Federal Income Tax Benefits
Because preservation easements serve a public benefit by protecting the nation's historic resources, the federal government has established income tax incentives available to qualified donors of such easements. Under the Internal Revenue Service Code, a taxpayer may claim a tax deduction for the donation of a preservation easement if the donation reduces the value of the property and the donation meets I.R.S. guidelines (I.R.S. Code of 1954 as amended, Section 170, and I.R.S. Regulations Section 1.170A-14). The amount of the deduction is equal to the value of the preservation easement (see Easement Valuation). If the donation of a preservation easement has the effect of increasing the value of any other property owned by the donor, the amount of tax deduction will be reduced by the amount of any increase in the value of the other property.
For income property, the donor's basis in the property subject to the easement will be reduced by the proportion that the value of the easement bears to the fair market value of the property before the donation. When a preservation easement is donated on a mortgaged property, the mortgagee must subordinate its rights in the property to the right of the Connecticut Trust to enforce the easement's provisions.
To qualify for the federal income tax benefits, the buildings must be "certified historic structures," which are defined as those individually listed on the National Register of Historic Places or certified as contributing to a National Register Historic District or to a Local Historic District. A building is considered to be a certified historic structure if it becomes certified either by the time of the preservation easement donation or by the due date for filing the donor's tax return for the year of the donation.
An historically important land area is a land area within a registered historic district; adjacent to a property listed individually on the National Register where the land features contribute to the historic or cultural integrity of the property; or one which independently significant and meets National Register criteria.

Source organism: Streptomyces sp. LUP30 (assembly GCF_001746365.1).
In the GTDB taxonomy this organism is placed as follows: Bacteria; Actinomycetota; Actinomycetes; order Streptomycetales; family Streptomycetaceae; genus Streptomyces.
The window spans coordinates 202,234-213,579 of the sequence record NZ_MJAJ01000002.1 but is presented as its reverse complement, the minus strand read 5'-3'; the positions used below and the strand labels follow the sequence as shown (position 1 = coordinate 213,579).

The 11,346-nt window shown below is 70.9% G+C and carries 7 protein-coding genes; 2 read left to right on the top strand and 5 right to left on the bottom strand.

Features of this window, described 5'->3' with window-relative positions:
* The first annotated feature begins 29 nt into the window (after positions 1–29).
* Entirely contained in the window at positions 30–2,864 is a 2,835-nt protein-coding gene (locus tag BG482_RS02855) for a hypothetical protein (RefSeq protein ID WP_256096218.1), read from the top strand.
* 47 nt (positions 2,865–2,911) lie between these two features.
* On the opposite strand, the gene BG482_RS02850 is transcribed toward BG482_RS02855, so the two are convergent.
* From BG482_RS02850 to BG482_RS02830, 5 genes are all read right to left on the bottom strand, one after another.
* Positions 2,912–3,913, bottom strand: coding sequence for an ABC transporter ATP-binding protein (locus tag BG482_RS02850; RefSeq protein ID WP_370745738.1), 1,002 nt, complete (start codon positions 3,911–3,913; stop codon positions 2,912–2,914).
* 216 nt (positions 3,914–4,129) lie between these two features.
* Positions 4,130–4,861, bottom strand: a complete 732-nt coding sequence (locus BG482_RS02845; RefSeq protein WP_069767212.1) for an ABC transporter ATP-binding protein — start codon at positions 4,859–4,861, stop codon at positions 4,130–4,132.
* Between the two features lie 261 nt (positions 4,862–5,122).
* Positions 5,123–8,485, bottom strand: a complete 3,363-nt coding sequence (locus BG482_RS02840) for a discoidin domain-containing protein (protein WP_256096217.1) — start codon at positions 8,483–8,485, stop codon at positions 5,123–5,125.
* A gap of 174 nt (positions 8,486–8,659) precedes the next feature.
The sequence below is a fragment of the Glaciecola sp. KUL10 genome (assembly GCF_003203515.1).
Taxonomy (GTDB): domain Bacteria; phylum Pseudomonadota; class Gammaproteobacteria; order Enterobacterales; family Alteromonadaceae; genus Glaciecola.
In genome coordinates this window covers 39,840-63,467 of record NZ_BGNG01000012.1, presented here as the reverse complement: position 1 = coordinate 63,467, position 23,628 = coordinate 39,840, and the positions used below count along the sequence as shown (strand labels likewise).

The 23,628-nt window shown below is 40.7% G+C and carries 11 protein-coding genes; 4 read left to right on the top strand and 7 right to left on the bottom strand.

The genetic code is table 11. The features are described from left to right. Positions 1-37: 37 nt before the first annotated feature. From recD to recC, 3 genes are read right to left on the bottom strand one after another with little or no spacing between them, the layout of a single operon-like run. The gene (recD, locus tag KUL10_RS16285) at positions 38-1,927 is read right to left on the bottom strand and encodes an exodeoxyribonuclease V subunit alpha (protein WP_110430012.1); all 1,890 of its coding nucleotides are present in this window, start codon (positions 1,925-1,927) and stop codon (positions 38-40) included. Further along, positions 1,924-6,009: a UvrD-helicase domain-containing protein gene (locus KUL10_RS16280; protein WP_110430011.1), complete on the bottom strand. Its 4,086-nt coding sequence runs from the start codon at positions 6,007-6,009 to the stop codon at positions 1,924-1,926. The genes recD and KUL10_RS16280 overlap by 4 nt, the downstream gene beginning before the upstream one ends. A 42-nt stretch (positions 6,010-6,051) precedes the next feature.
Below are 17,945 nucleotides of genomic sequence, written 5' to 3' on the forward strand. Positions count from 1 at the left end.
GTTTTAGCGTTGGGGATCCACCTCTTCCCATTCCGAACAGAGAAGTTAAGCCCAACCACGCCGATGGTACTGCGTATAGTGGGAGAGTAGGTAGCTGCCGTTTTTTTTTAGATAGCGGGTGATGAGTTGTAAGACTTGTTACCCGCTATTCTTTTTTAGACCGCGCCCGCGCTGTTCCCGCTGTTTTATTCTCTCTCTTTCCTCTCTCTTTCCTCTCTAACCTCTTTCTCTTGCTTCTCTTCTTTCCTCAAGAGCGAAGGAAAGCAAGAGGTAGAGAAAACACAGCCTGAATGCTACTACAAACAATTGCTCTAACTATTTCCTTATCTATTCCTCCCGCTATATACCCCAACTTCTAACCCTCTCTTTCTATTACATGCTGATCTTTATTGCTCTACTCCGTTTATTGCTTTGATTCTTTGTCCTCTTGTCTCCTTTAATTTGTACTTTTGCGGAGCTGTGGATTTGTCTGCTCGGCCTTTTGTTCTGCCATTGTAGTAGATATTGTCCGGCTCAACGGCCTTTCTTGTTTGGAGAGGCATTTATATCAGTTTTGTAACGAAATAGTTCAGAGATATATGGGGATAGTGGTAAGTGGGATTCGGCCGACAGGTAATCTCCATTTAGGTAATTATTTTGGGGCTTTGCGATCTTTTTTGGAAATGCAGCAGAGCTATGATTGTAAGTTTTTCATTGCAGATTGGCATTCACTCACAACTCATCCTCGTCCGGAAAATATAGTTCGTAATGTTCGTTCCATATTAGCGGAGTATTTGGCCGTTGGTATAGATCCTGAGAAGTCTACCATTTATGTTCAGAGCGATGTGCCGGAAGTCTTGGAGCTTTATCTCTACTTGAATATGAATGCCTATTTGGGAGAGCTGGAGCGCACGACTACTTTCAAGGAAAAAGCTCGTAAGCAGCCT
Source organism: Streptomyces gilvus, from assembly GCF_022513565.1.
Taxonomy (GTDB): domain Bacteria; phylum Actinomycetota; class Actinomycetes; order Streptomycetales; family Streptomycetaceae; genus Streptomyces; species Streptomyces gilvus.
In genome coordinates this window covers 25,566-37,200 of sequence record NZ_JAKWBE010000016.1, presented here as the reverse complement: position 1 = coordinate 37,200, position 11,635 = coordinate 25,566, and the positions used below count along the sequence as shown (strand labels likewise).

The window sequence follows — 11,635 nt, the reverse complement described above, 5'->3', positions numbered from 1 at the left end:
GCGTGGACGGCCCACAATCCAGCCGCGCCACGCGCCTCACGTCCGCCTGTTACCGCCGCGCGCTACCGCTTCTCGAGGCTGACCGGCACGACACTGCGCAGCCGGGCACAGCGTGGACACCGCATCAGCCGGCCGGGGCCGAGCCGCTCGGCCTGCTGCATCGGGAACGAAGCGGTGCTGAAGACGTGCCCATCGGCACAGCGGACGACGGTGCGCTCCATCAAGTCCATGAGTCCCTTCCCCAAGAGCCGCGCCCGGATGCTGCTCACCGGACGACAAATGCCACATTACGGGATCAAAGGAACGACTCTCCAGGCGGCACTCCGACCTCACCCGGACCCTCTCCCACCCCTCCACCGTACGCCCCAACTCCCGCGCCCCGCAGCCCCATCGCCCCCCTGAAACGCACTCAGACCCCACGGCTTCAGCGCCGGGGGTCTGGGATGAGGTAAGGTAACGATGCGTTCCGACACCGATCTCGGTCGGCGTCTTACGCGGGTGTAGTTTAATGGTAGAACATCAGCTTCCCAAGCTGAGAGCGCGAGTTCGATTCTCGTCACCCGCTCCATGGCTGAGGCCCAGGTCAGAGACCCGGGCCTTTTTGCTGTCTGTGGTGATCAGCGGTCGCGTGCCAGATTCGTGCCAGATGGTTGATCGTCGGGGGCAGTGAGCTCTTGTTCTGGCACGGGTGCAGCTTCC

Tax benefits vary according to each donor's situation and therefore you should consult your attorney, account or tax advisor.
Estate and Property Taxes
The gift of a preservation easement to the Connecticut Trust may also reduce the federal estate taxes that would be otherwise be payable at the donor's death. If the gift is made during the lifetime of the donor, the value of the gift will not be included in the value of the donor's estate.
As local property tax assessments are based on the fair market value of the property, the impact of the donation of a preservation easement on the property's value can be considered by the municipality when appraising the property for assessment purposes. Connecticut law allows the donor of an easement to request a revaluation of the affected property.
The value of a preservation easement contribution is determined by an independent real estate appraiser who is familiar with the appraisal of preservation easements. The donor is responsible for obtaining this appraisal.
As a rule, the value of a preservation easement is equal to any reduction in value of the property which results from subjecting the property to the easement's restrictions. The appraiser determines this value by establishing the fair market value of the property of the property as restricted, after the granting of the preservation easement. The difference between the two values is the value of the easement.
Principal considerations in the appraisal process include the nature and extent of the restrictions imposed by the preservation easement, the type and location of the property, the property's development potential and the likelihood of its development, and any existing, restrictions on the property (e.g., zoning, local historic district regulations, other deed restrictions, etc.). Generally the greater the restrictions in the preservation easement, the greater the value of the easement and the tax benefits to the donor.
The specific tax consequences of a preservation easement donation are determined by the donor, assisted by the donor's attorney or accountant, and the taxing authorities. The donor is encouraged to consult with his or her attorney and accountant regarding specific benefits as the Connecticut Trust cannot give tax advice nor does it make appraisals.